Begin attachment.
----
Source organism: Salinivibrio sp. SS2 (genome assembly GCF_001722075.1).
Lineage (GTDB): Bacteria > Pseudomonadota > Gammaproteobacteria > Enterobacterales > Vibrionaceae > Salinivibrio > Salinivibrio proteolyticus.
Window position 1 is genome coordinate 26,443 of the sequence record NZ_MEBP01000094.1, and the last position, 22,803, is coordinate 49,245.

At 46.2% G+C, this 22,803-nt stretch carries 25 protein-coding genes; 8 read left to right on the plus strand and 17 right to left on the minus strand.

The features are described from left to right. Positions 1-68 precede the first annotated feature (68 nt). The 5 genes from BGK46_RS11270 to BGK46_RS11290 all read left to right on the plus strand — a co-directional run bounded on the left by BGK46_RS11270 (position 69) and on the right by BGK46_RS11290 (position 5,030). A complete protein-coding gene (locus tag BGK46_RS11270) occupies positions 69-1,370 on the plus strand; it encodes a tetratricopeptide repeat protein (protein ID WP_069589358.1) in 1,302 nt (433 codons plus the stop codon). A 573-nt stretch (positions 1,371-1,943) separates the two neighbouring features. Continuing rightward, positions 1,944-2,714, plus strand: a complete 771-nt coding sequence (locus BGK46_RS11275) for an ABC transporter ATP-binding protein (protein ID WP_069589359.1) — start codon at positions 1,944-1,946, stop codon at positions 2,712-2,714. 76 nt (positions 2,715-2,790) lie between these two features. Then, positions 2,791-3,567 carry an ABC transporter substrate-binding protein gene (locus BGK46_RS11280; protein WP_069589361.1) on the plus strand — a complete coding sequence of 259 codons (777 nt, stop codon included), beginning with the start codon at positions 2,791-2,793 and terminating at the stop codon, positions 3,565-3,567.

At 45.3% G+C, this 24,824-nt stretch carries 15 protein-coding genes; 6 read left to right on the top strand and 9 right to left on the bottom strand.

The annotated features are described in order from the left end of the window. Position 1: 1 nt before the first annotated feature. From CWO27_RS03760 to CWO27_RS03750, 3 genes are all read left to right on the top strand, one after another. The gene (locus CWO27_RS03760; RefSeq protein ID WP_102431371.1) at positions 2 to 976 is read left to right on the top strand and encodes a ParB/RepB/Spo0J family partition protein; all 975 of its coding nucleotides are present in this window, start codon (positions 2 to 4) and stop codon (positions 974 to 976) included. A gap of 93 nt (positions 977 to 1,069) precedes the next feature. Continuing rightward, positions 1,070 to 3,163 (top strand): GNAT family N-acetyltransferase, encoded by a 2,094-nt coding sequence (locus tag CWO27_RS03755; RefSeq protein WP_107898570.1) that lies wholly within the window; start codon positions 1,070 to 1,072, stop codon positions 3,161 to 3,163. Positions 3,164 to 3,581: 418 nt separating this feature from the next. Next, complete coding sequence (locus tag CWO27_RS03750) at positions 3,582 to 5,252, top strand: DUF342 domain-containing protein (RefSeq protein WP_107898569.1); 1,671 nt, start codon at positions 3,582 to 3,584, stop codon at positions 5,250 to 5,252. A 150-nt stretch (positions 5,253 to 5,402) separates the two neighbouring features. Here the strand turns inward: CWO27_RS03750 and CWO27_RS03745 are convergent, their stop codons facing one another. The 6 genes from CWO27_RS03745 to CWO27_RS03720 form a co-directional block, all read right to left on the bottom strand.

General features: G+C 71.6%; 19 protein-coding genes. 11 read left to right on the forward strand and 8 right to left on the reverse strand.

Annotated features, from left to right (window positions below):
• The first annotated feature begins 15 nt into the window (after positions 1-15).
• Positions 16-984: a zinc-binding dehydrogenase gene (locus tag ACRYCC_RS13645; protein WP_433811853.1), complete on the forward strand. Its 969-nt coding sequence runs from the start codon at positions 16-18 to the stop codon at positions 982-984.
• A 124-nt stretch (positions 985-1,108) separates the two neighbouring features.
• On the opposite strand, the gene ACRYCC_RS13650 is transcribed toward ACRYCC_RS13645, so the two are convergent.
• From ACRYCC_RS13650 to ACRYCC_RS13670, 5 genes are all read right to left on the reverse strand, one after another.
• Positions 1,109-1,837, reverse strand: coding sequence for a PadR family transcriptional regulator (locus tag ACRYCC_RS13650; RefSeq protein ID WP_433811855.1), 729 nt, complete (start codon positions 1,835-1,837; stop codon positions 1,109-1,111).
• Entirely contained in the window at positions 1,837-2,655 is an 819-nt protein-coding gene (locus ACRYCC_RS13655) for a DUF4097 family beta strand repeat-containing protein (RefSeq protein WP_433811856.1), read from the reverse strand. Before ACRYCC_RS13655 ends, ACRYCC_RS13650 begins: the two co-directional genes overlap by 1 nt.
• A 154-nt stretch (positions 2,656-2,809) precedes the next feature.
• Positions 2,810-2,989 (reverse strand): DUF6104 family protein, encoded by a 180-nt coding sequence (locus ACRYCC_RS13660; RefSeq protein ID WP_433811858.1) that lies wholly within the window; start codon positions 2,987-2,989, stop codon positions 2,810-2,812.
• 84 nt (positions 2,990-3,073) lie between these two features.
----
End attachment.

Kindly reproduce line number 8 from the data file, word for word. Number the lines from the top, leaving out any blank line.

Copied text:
General features: G+C 71.6%; 19 protein-coding genes. 11 read left to right on the forward strand and 8 right to left on the reverse strand.